The Queen’s gardens

A 19th century map showing the area around Buckingham Palace, including the Palace Gardens, Green Park and St James's Park.
Green Park and St. James’s Park, 1833 (Buckingham Palace Gardens shown as The Palace Gardens)

This past week it’s been suggested by the writers Yasmin Alibhai-Brown (or Alibi-Brain as she’s known in these parts) and Simon Jenkins (in the Guardian) that the Queen should make some of her vast gardens open to the public. Previous dynasties bequeathed to the nation the huge royal parks of London such as Richmond Park, Hyde Park and Epping Forest but “alas the Windsors seem incapable of such gestures”. She complains that her 15 local parks “are knackered and overcrowded” and that other quiet spots fill up just as she discovers them. Royals and aristocrats, she complains, own 1.5 million acres and offshore companies also own a number of desirable properties. “The Queen has urged Britons to think of others during this pandemic. She should lead by example by opening up her vast, beautiful, arboreal treasures. That won’t happen,” she says.

I’m not sure where Alibi-Brain lives but it can’t be very close to Buckingham Palace, otherwise she would know that Buckingham Palace Gardens would not add very much space even if it were opened to the public. It’s a fair bit of land and would make a good size public park if there weren’t already vast tracts of public parkland in the area: it’s about two-thirds the size of Green Park which lies across Constitution Hill and about half the size of St James’s Park, which is the other side of the palace. It’s just across Hyde Park Corner from Hyde Park, which together with neighbouring Kensington Gardens dwarfs all three combined. All are heavily used by tourists as well as by locals and by workers on their lunch break, but as commuting has been somewhat reduced by the lockdown, locals have the parks to themselves. Buckingham Palace Gardens is the nearest of that group of parks to the residential area south of Victoria, but Hyde Park is not too far to walk and people living there may also have access to Ranelagh Gardens and Battersea Park to the south.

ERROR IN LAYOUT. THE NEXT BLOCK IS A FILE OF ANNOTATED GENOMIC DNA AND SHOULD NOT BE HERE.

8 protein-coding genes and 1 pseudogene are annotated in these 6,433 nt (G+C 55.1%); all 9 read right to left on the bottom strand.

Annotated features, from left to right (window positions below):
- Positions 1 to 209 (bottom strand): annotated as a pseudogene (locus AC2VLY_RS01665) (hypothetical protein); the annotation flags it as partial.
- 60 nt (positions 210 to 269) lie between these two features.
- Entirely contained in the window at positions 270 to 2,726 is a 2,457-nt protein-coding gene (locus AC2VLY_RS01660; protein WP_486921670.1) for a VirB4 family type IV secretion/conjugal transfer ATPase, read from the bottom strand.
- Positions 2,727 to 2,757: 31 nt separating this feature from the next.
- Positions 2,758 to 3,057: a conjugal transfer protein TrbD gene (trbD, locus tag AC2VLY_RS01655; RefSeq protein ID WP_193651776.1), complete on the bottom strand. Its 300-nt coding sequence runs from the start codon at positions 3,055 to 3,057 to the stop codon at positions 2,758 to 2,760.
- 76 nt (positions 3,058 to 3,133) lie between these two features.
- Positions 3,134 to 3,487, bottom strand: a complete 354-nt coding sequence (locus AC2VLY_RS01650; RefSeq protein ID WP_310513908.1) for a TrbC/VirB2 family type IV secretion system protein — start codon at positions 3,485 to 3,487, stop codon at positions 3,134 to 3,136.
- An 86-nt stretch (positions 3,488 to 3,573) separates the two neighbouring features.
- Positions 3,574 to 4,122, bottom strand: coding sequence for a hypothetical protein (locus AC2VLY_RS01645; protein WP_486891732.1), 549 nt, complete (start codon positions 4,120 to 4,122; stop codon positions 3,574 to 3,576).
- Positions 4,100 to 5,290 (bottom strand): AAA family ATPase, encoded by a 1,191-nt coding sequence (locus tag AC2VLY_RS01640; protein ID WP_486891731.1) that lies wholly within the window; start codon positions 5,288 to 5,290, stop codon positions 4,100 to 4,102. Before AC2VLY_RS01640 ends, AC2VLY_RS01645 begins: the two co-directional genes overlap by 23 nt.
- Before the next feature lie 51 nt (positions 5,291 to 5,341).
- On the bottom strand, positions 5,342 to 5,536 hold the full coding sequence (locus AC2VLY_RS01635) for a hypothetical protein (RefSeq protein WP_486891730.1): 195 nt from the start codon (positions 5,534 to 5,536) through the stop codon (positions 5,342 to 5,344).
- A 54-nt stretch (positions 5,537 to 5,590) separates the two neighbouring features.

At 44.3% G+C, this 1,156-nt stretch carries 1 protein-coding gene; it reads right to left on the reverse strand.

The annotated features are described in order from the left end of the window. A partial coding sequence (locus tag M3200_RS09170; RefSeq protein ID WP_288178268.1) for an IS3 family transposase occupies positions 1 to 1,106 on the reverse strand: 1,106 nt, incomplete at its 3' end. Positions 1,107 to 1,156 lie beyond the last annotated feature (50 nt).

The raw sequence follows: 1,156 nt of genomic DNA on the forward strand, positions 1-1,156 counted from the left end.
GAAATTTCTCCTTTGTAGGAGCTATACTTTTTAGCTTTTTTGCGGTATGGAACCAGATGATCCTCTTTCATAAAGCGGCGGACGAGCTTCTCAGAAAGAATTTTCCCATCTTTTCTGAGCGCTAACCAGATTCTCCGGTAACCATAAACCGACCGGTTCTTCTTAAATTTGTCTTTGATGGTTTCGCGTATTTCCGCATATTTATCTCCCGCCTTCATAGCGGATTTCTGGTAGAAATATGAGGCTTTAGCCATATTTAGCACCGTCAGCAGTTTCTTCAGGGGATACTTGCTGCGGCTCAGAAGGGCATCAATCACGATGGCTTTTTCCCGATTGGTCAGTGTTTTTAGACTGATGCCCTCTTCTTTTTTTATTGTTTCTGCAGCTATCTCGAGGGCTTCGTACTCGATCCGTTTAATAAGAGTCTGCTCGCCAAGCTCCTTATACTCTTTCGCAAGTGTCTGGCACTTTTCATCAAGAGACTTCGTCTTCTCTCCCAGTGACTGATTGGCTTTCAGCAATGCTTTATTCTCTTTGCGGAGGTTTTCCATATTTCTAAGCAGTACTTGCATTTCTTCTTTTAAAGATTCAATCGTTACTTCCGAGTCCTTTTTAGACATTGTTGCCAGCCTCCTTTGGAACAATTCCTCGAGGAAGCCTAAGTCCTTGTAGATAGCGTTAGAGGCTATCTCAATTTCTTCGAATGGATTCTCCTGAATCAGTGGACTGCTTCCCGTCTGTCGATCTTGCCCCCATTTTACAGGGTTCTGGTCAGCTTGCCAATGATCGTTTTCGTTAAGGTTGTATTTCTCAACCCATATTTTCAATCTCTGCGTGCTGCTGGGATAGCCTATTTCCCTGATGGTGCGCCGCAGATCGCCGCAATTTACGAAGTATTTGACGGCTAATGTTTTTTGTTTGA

It’s true that the royal family owns a lot of land, but much of that is tenanted and farmed; some of it is people’s homes. There are vast parks open to the public at most of the royal palaces such as Sandringham in Norfolk and Windsor, outside London; the palaces themselves and some of their gardens are also open to visitors, and in Scotland there is “right to roam” legislation which applies to royal estates, including Balmoral. Not everywhere in the country has a royal house nearby, of course. Opening up Buckingham Palace Gardens or other royal private garden won’t help people who live a long way away from them. What might be more useful is to open some of these gardens to people who are shielding and need fresh air but cannot use public parks because of their condition. But this too would not help people who live far away from the site. A local park in any given area could also be set aside for this purpose (many areas have several parks).

I am no great fan of the royal family, especially given the treatment of the Sussexes (though the media is as much to blame for this) and the relative indulgence of Prince Andrew. They are obscenely wealthy and are known to have interfered in legislation when it affects their financial interests, as recently reported. However, the idea that they are sitting on huge amounts of land like dogs in the manger while people remain cooped up in their homes or condemned to wander in overcrowded bits of parkland is nonsense; there are vast amounts of open space in almost every part of London and in other cities and towns across the country. These include royal parks (in central and south-west London), municipal parks and privately-owned parks open to the public that are owned by organisations like the National Trust. Their private gardens are bigger than most people’s, but a fraction of the size of the country’s public parks.

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